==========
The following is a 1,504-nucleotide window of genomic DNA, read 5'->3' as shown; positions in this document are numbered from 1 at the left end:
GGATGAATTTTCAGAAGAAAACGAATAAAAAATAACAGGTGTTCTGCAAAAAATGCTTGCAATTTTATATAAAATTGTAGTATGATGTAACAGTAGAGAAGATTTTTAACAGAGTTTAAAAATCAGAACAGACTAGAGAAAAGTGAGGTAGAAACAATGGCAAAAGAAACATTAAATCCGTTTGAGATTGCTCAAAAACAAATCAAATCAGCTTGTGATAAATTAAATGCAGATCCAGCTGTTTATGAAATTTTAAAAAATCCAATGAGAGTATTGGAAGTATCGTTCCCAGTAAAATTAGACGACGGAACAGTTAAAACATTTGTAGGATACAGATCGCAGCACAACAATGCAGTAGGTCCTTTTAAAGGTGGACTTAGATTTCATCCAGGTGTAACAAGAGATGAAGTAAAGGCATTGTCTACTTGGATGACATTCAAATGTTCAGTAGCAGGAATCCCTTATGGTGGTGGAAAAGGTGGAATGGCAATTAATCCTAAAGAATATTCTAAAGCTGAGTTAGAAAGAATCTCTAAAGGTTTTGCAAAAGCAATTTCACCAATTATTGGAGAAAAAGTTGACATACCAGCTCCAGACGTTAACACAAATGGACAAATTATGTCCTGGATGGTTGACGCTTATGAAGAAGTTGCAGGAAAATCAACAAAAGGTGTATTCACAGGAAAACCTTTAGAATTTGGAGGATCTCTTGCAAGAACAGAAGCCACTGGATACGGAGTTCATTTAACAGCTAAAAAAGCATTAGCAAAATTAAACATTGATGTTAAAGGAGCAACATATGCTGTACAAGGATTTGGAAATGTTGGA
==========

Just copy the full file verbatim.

The following is a 1,504-nucleotide window of genomic DNA, read 5'->3' as shown; positions in this document are numbered from 1 at the left end:
GGATGAATTTTCAGAAGAAAACGAATAAAAAATAACAGGTGTTCTGCAAAAAATGCTTGCAATTTTATATAAAATTGTAGTATGATGTAACAGTAGAGAAGATTTTTAACAGAGTTTAAAAATCAGAACAGACTAGAGAAAAGTGAGGTAGAAACAATGGCAAAAGAAACATTAAATCCGTTTGAGATTGCTCAAAAACAAATCAAATCAGCTTGTGATAAATTAAATGCAGATCCAGCTGTTTATGAAATTTTAAAAAATCCAATGAGAGTATTGGAAGTATCGTTCCCAGTAAAATTAGACGACGGAACAGTTAAAACATTTGTAGGATACAGATCGCAGCACAACAATGCAGTAGGTCCTTTTAAAGGTGGACTTAGATTTCATCCAGGTGTAACAAGAGATGAAGTAAAGGCATTGTCTACTTGGATGACATTCAAATGTTCAGTAGCAGGAATCCCTTATGGTGGTGGAAAAGGTGGAATGGCAATTAATCCTAAAGAATATTCTAAAGCTGAGTTAGAAAGAATCTCTAAAGGTTTTGCAAAAGCAATTTCACCAATTATTGGAGAAAAAGTTGACATACCAGCTCCAGACGTTAACACAAATGGACAAATTATGTCCTGGATGGTTGACGCTTATGAAGAAGTTGCAGGAAAATCAACAAAAGGTGTATTCACAGGAAAACCTTTAGAATTTGGAGGATCTCTTGCAAGAACAGAAGCCACTGGATACGGAGTTCATTTAACAGCTAAAAAAGCATTAGCAAAATTAAACATTGATGTTAAAGGAGCAACATATGCTGTACAAGGATTTGGAAATGTTGGA